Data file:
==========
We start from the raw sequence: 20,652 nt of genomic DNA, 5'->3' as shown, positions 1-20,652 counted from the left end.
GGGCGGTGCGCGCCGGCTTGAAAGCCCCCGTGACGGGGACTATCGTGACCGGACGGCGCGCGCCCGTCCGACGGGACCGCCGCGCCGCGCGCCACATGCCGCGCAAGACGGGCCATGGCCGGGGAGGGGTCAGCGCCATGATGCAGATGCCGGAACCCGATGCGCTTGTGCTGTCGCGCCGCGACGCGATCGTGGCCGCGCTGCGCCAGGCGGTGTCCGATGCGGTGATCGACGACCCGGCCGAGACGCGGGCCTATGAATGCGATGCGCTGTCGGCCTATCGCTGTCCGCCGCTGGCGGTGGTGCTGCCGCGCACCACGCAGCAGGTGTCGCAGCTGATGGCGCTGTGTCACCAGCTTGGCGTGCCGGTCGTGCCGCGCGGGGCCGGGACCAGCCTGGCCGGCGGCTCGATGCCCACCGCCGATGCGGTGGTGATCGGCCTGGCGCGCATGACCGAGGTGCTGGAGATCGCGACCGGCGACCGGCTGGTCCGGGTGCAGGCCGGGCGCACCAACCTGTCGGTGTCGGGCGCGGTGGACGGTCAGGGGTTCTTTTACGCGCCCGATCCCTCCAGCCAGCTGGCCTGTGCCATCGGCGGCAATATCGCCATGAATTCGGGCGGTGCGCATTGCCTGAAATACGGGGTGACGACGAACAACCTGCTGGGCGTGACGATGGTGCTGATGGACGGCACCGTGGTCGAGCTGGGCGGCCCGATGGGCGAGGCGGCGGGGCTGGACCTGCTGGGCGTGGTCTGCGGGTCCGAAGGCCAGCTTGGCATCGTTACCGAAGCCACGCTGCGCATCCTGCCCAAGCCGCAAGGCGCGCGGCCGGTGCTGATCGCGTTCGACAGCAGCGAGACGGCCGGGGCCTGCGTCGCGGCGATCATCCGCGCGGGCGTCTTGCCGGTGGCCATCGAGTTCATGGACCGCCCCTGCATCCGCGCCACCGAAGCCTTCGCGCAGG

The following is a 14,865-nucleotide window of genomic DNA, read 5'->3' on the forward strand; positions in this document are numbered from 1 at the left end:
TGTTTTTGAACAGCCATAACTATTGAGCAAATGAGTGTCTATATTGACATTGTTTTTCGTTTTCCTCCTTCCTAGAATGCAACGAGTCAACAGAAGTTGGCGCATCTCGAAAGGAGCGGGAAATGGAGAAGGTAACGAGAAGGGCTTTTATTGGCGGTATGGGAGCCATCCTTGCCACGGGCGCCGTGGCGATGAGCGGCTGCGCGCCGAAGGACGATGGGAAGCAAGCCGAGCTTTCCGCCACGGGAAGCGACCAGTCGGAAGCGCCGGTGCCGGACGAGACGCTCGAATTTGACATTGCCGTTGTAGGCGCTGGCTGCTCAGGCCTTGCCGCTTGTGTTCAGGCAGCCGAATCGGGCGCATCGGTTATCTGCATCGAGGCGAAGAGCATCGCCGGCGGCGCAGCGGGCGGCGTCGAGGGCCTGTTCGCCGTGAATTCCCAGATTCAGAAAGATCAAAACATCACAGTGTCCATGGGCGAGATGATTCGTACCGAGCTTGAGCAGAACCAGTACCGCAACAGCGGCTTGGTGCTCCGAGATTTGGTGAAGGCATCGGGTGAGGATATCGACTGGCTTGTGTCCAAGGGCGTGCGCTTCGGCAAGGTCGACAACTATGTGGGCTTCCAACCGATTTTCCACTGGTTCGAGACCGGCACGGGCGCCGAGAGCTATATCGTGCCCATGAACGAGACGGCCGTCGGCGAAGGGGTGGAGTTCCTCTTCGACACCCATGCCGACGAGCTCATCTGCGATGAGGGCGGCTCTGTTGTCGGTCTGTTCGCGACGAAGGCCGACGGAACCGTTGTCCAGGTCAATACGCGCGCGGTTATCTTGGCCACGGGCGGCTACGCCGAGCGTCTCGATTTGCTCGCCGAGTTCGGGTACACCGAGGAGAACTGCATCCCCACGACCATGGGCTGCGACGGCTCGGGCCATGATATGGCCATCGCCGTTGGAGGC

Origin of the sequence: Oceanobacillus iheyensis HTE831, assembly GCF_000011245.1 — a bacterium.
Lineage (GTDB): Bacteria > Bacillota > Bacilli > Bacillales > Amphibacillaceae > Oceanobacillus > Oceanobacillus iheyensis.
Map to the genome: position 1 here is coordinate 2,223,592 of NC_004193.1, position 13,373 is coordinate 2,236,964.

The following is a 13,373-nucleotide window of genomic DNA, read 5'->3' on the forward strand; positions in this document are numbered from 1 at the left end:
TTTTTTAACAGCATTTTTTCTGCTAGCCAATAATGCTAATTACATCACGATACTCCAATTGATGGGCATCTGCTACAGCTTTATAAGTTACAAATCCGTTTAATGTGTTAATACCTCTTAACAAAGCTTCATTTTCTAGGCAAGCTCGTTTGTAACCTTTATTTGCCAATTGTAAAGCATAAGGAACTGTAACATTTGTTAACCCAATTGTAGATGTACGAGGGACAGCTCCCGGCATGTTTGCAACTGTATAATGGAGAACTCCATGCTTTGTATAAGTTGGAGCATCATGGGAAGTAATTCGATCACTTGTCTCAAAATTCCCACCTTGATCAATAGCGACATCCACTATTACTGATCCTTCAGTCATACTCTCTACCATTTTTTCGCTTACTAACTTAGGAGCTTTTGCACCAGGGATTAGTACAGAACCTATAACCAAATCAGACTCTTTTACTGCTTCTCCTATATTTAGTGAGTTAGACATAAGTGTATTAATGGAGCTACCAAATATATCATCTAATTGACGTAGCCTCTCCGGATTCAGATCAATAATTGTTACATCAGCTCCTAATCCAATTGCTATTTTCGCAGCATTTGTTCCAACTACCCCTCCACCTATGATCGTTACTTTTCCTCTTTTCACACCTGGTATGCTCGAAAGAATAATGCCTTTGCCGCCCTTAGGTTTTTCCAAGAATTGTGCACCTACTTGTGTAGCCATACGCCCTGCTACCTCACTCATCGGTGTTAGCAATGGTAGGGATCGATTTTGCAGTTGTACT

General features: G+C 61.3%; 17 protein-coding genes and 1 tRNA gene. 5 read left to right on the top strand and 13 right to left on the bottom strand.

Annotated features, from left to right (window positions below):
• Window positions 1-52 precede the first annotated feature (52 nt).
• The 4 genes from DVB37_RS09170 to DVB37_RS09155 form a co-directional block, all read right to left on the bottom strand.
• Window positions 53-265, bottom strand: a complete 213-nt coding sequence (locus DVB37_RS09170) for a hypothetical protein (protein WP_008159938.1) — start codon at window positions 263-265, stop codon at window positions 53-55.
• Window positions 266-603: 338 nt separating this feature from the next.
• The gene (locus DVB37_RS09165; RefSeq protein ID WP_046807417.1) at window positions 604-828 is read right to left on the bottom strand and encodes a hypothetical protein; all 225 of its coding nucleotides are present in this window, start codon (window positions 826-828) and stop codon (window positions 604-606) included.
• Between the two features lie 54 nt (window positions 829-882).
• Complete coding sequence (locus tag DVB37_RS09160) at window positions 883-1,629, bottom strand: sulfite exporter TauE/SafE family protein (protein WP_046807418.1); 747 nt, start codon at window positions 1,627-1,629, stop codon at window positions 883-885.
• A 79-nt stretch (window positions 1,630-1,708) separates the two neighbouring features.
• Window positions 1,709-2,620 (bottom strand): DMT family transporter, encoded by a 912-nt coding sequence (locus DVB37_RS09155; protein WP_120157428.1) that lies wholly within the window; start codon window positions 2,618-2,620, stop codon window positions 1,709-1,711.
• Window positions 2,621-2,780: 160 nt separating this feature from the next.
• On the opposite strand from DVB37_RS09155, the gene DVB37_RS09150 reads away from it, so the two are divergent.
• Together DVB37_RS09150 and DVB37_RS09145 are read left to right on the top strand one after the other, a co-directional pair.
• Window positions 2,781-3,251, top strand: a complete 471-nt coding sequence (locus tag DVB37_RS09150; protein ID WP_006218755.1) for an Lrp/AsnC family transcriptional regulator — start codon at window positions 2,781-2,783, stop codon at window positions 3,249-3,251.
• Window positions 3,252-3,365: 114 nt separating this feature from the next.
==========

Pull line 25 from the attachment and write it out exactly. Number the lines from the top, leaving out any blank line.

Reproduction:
• Window positions 3,252-3,365: 114 nt separating this feature from the next.